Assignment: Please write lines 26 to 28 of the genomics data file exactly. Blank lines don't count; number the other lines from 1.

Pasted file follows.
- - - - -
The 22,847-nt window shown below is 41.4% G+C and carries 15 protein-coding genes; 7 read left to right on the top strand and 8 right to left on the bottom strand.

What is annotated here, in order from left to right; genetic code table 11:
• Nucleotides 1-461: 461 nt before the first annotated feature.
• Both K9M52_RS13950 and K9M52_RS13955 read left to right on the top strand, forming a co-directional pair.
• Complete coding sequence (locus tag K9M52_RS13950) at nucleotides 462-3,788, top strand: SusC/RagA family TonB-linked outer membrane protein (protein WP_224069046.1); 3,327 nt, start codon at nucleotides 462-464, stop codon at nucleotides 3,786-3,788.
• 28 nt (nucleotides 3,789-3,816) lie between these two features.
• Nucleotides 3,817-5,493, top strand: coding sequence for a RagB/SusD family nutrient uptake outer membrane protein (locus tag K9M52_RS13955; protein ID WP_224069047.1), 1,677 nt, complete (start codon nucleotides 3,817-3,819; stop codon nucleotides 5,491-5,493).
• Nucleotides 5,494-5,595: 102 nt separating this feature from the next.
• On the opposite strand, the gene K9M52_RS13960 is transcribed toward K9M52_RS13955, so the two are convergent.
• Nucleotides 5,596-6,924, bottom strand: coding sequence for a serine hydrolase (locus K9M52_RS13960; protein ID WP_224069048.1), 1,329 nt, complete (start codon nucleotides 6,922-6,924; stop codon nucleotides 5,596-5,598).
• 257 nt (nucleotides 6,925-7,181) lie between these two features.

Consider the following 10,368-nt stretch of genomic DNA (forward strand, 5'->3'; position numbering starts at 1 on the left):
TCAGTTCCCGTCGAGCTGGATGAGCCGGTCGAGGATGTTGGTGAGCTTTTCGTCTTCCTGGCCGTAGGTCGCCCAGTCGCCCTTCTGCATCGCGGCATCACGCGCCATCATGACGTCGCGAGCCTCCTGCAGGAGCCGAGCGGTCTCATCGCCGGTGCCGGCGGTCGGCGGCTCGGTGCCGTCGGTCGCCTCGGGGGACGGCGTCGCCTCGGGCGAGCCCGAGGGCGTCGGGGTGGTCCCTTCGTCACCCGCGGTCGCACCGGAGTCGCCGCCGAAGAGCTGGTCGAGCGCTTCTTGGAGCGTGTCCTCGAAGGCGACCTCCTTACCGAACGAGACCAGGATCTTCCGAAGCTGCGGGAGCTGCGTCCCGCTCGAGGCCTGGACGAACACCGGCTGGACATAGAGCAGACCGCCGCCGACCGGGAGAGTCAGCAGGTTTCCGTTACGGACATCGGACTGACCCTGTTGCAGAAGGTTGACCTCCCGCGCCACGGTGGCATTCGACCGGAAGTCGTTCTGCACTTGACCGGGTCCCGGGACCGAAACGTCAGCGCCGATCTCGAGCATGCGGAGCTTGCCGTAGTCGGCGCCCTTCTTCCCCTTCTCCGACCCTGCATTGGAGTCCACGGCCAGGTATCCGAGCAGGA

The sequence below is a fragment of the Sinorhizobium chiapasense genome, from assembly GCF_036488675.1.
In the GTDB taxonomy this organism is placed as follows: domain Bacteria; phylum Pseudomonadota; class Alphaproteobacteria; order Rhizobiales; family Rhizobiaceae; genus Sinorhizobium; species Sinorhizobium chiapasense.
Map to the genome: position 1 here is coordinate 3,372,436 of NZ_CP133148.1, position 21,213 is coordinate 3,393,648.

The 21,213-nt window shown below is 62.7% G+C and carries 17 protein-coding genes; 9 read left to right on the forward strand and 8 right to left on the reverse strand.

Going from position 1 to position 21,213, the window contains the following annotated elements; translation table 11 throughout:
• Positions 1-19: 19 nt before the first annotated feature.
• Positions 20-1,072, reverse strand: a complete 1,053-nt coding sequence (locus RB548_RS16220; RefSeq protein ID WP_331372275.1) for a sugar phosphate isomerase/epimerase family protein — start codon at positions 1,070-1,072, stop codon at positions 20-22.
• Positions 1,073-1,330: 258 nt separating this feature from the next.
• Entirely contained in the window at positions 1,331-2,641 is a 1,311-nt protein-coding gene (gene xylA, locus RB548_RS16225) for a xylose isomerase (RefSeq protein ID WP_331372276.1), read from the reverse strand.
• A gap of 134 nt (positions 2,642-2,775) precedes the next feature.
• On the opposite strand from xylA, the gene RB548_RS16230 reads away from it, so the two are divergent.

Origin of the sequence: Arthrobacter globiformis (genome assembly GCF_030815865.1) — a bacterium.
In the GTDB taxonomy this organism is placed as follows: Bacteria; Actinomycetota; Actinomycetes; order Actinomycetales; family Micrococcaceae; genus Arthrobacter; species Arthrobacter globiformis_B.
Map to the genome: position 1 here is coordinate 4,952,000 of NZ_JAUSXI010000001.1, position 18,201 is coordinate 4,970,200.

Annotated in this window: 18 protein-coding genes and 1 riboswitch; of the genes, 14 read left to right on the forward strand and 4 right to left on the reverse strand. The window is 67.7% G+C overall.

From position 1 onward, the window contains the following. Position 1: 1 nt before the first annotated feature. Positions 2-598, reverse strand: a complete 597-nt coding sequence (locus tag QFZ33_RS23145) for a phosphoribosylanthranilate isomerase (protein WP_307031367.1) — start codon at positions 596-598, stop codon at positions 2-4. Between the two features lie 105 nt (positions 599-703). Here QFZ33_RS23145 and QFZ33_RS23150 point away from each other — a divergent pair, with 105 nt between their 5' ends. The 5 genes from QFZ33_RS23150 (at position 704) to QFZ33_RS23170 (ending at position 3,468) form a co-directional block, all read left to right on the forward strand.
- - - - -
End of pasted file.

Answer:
In the GTDB taxonomy this organism is placed as follows: Bacteria; Actinomycetota; Actinomycetes; order Actinomycetales; family Micrococcaceae; genus Arthrobacter; species Arthrobacter globiformis_B.
Map to the genome: position 1 here is coordinate 4,952,000 of NZ_JAUSXI010000001.1, position 18,201 is coordinate 4,970,200.

Annotated in this window: 18 protein-coding genes and 1 riboswitch; of the genes, 14 read left to right on the forward strand and 4 right to left on the reverse strand. The window is 67.7% G+C overall.